In Memoriam Alexander Litvinenko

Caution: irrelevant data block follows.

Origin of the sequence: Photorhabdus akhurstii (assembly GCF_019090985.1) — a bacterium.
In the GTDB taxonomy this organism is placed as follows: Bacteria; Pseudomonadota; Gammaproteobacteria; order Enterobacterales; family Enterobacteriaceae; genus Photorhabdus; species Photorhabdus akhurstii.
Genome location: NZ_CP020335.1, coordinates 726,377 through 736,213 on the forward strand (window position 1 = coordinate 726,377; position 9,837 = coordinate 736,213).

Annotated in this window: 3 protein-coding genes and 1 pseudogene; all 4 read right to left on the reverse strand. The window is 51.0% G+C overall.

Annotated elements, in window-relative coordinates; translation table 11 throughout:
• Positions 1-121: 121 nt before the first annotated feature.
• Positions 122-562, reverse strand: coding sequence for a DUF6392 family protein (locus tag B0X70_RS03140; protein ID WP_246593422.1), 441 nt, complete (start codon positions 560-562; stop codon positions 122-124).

Were it an episode in a lurid spy thriller, it would be dismissed as too fantastical: a dissident intelligence officer, a thorn in the side of a ruthless and unforgiving regime, dispatched in the most inventively terrifying of ways, by nuclear poisoning. Not only that, hotels, restaurants and offices in the western city in which he is assassinated are drenched in radiation as his incompetent killers (unaware of the lethality of the weapon they are wielding) spread it around like so much perfume, endangering the lives of thousands of unwitting people. Alexander Litvinenko, a former officer of Russian Intellligence Agency FSB, lived in exile in Britain, supposedly under the protection of the Secret Intelligence Service, MI6, when suffered a lingering death at the age of forty-four after being poisoned with the radioactive isotope polonium-210, in November 2006. After Litvinenko's death, Jos de Putter interviewed his close friends and widow. The result is a stunning and frightening portrait of a man who apparently knew too much. Today, the film is all the more urgent, as the British Court started investigations early 2015, that might lead to the proof of the Kremlin's involvement in the most spectacular killing since the Cold War.